BOSTON.- Oracle Corp said on Friday it made an unsolicited $6.7 billion bid for software maker BEA Systems Inc, which has been under pressure from activist investor Carl Icahn to put itself up for sale.
BEA said the offer was too low. The company’s shares jumped as much as 33 percent to $18.15, more than $1 above Oracle’s offer of $17 per share.
“BEA is worth substantially more,” BEA’s board said in a letter to Oracle.
Icahn said he was glad Oracle made the bid, adding that he expected higher offers to emerge from Oracle rivals, naming International Business Machines Corp and Hewlett-Packard Co as potential bidders.
The industry has been consolidating over the past few years amid pressure to boost profit margins by cutting costs. Oracle, IBM and Hewlett-Packard have been among the most aggressive buyers.
When Icahn first disclosed that he had invested in BEA and called for the company to be put up for sale, he cited this trend and said the mid-sized software maker would never be able to generate the profit margins and returns for shareholders that bigger rivals could.
BEA sells software that helps business computer systems communicate with each other. It is called “middleware” because it works in between other types of software, sitting in the middle of computer systems.
Businesses use BEA software to control various tasks that manage the inner workings of large computer systems, including communications and program development. Its top rivals in that market are Microsoft Corp, IBM and Oracle.
Icahn has said BEA should be put up for sale because being part of a bigger software maker would allow it to squeeze significant costs out of BEA’s operations.
Katherine Egbert, an analyst with Jefferies & Co, said BEA was probably worth about $18 per share at the most and that its operating margins could double if Oracle bought it.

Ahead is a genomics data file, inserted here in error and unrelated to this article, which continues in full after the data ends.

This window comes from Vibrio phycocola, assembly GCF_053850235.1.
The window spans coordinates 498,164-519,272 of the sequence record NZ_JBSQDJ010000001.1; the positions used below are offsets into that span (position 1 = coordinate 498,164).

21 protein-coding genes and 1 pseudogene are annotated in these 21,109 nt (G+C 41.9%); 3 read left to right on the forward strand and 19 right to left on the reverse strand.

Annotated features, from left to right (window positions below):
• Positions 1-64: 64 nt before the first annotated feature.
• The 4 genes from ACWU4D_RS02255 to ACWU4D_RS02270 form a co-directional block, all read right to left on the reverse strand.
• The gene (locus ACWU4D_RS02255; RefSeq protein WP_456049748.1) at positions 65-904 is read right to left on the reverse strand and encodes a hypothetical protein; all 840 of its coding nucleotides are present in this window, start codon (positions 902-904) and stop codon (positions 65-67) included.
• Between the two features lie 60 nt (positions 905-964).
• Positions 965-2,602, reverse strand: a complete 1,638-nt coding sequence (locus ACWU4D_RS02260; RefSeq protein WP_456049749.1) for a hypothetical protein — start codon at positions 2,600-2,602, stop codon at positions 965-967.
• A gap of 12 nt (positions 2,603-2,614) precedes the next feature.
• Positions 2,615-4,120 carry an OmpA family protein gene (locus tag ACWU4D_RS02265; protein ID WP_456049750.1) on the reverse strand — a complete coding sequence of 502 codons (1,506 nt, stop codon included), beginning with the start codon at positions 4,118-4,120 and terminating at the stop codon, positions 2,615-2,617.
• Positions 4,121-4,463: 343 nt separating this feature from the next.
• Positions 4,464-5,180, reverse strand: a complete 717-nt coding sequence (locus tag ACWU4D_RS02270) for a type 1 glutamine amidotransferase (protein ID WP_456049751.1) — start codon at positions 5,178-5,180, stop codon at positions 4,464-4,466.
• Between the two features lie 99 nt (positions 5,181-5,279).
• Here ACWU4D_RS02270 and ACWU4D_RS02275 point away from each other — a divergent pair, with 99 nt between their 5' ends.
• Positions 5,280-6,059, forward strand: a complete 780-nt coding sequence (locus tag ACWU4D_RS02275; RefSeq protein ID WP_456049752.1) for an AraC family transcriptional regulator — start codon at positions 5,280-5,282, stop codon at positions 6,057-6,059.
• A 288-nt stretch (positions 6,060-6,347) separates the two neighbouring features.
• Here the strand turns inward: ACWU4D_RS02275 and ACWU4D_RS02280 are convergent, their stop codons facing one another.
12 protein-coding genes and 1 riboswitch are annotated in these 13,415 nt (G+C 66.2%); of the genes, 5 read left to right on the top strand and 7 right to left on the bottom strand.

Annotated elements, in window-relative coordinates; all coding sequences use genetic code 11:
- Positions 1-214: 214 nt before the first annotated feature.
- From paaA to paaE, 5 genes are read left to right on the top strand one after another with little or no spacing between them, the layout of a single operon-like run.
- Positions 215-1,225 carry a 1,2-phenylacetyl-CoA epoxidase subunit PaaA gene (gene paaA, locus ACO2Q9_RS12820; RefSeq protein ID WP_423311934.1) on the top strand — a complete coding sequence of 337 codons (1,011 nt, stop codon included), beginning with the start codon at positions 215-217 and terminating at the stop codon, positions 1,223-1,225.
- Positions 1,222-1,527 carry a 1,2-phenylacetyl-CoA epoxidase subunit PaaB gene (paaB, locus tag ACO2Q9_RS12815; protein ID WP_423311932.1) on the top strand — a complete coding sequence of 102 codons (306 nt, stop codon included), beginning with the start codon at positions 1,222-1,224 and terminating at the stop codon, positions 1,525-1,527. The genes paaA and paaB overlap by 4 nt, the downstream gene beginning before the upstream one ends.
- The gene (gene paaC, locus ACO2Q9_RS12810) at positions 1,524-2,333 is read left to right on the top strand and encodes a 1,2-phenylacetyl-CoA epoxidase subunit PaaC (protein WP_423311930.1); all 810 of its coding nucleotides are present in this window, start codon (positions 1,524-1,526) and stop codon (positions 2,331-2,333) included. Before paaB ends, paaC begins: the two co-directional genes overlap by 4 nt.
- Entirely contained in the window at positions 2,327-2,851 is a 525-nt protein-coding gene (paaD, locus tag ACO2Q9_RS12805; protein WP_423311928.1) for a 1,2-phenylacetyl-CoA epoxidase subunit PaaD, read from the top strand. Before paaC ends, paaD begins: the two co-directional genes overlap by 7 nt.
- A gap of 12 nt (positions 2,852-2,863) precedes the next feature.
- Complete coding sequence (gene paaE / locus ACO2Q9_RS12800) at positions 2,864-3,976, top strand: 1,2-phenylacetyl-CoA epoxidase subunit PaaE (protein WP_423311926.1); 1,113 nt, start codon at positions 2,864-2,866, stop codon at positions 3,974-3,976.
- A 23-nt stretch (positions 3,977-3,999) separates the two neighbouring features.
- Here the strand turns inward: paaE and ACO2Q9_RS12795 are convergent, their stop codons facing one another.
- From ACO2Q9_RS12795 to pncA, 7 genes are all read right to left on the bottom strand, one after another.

“They could probably fire everybody except the engineers,” she said. She estimates that the company’s current operating profit margin is about 22 percent to 23 percent.
BEA has not reported its operating profit margin since July 2006. The company has only released limited financial data since then as it reviews historical results for what it said were errors in its accounting of stock options grants. That led potential buyers to underestimate its value, it said.
BEA sells software called “middleware” that helps business computer systems communicate with each other.
Some investors have bet Icahn would fail to engineer a sale. About 21.6 million BEA shares, or 5.5 percent of the company’s outstanding shares, had been sold short as of the end of September, nearly a 65 percent increase from the middle of the month. People sell a stock short betting that the price of shares will decline.
Icahn said the offer from Oracle Chief Executive Larry Ellison means he probably will not have to wage a proxy battle against BEA’s board. He has said he would do so if it didn’t put the software maker up for sale.
“I think this will save a lot of … aggravation,” he said. “I think the best way to win the war is not to fight it.”
Analysts have long identified Oracle as one of the most likely suitors, saying BEA would give the world’s largest maker of database software technology that is missing from its portfolio.
Oracle confirmed on Friday that it has discussed a potential acquisition with BEA executives “over the last several years.”
Oracle’s offer for BEA represents what would be its biggest acquisition since it bought Siebel Systems for about $6 billion in January 2006. Earlier this year Oracle bought Hyperion Solutions for more than $3 billion.
The offer comes a week after German rival SAP offered 4.8 billion euros ($6.8 billion) for Business Objects, raising expectations for further consolidation in the software industry.
BEA said it was being advised by Goldman, Sachs & Co and Wachtell, Lipton, Rosen & Katz.